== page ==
On 5th August 1910 George was drowned at Batley at the junction of the Otamatea and Arapaoa Rivers. Ivy was towing a barge loaded with railway trucks when it swamped in 8ft of water. Bennett laid an anchor for the barge with a small dinghy. After dark he went out in the dinghy again to lift the anchor, with the result that it capsized. George could not swim. He drifted away, calling to the boy on board Ivy, “Jack, I can’t hold out any longer.” The boy could not start the engine and George drowned.

Because of this tragedy, the Bennett family sold Ivy to A. E. ‘Archie’ Curel, who later married George’s daughter Clara. By early 1912 Curel and his brother Bill had set up a weekly service from Port Albert to Helensville. Over the years they added more vessels to their fleet including Kate, Te Tui, Thistle, and Betty (formerly Oban, Anzac and latterly Freedom). They had sold Ivy to E. Farr by 1924. Farr sold her to W.T. and M.L.C. Dick in 1929. When they came to register her as a British Ship, probably to enable them to borrow on the security of a charge on her, they found that there was another Ivy on the Register, so she became Ivy B. Little is known about her ultimate fate except that she was sold for shark fishing after 1945.

George Bennett’s River Steamer Master’s Certificate
The two-cylinder 10-horsepower Union marine engine.

George Bennett’s son Lionel continued to run Belle for many years. His son Alf carried on with her from the mid-1930s. When the Bennett brothers’ shop down by the Port Albert Wharf was burnt down they rebuilt it further up the road in 1927. The same premises are now occupied by a fish and chip shop which has gained a wide reputation as a favourite not only of the locals, but also of car clubs and motor-cycle tourists. Like Ivy, I know little about her final days, except for a tale that she was sailed around North Cape to Whangarei where she was put ashore in leaking condition and eventually burnt on the shore.

These days, Port Albert is a much quieter tidal estuary, enjoyed by its locals, many, like me, descended from those first hardy Albertlanders of 160 years ago, with salt water in their veins.

My sincere thanks go to the Curator and staff of the Albertland Heritage Museum at Wellsford for the use of images and the sharing of information. BNZ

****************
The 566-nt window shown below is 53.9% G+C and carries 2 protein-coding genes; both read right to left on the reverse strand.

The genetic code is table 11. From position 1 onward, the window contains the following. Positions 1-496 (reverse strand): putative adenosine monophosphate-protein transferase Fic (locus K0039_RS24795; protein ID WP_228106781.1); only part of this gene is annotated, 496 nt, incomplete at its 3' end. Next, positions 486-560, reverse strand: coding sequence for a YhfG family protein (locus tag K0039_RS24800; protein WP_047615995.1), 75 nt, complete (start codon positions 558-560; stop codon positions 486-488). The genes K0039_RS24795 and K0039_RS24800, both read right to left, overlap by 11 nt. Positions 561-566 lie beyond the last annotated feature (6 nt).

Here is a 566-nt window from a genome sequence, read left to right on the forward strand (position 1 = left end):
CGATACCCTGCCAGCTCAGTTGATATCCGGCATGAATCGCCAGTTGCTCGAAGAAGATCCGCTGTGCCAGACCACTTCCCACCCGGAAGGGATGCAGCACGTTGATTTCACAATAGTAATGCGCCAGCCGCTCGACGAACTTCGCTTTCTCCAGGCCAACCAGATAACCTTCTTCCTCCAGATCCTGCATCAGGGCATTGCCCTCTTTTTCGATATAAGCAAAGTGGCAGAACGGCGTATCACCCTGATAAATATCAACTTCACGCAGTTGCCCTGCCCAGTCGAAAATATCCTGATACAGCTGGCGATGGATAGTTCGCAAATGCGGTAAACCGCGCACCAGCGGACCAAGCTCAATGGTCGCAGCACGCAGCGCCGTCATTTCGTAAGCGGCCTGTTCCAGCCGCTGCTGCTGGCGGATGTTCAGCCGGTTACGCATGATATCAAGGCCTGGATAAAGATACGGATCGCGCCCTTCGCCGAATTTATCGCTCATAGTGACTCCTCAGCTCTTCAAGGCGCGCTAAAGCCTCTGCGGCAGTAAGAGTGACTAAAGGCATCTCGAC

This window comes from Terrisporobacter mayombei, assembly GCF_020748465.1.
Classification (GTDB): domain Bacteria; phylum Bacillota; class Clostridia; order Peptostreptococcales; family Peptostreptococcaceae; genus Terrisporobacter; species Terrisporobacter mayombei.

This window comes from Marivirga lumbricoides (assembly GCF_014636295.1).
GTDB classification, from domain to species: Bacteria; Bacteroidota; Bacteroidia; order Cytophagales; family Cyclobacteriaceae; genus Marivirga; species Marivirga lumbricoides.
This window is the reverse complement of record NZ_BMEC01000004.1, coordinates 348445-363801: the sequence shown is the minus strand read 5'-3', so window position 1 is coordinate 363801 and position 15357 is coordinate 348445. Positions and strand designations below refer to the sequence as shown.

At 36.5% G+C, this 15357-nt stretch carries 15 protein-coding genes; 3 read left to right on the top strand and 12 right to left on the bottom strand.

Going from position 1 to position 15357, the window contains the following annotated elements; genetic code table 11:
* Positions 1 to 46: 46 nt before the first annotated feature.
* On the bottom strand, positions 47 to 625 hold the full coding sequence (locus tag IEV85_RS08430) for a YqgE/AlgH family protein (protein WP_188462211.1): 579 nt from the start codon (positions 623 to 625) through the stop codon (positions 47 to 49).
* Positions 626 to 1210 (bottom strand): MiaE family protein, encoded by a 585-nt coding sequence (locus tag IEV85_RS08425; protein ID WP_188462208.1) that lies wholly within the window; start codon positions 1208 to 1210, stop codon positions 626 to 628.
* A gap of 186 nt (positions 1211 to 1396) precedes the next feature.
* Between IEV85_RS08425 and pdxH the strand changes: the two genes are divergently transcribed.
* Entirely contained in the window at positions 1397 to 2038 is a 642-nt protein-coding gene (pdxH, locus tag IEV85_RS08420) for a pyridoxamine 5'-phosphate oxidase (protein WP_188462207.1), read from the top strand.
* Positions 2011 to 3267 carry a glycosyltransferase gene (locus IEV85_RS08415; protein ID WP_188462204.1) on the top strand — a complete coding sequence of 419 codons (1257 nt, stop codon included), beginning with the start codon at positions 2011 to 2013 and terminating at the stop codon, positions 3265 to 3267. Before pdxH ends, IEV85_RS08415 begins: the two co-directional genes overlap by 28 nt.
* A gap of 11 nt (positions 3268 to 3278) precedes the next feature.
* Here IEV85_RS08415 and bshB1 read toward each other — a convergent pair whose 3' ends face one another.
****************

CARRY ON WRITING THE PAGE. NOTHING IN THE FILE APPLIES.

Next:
Gordon Hendriksen’s fine model of Ivy in the Albertland Heritage Museum.


Albertland was a bold attempt to set up a carefully planned colonial town on the banks of the Oruawharo River on the Kaipara Harbour, centred on Port Albert. The Auckland Provincial Government had encouraged immigrants from England to provide a buffer of European settlement between the Maori tribes of Northland and those of the Waikato, where unrest was breaking out in the early 1860s. Similar settlements were organised at Puhoi with Germanspeaking farmers from Bohemia and at Waipu with Scots families from Nova Scotia.

The blessing and protection of two Maori chiefs, Paikea Te Hekena and Arama Karaka, were key elements in the success of the Albertland settlement. They saw that European settlement prevented a resumption of the musket wars between Ngapuhi in the North and Ngati Whatua on the Auckland isthmus that had depopulated the area in the 1820s. The land itself was poor and covered in scrub and fern. Much of the potentially valuable kauri timber had already been burnt in slash and burn agriculture.

The first wave of Albertlanders were non-conformists who arrived in Auckland in the barques Matilda Wattenbach and Hanover in September 1862. Many settled on their ballotted allotments at Port Albert, but many, like the Lidgard family, became disenchanted and stayed in Auckland or left for the Thames gold fields. Those that did proceed overland to Port Albert were ill-prepared for the challenges of being pioneers and had a hard life. However, through adversity, they developed a tight, hard-working, Godfearing community, with a culture that prevails today in the many descendants of those first ships from Home.

Ivy off Port Albert Wharf in 1905.

Farming, fruit growing, cropping and timber milling were the only industries, but communications were haphazard. The planned route from Auckland was around the west coast from Onehunga to the Kaipara, over two bars which proved to be dangerous and unpredictable. The alternative was a walking track from Te Hana to Mangawhai and thence down the more benign east coast by cutter. But the most practicable route was by small craft down the Kaipara to Helensville.


In 1875 a railway line was opened to Helensville from Riverhead on the Waitemata. By 1909 the Government railway had pushed through from Auckland to Wellsford and there was a passable road to Albertland.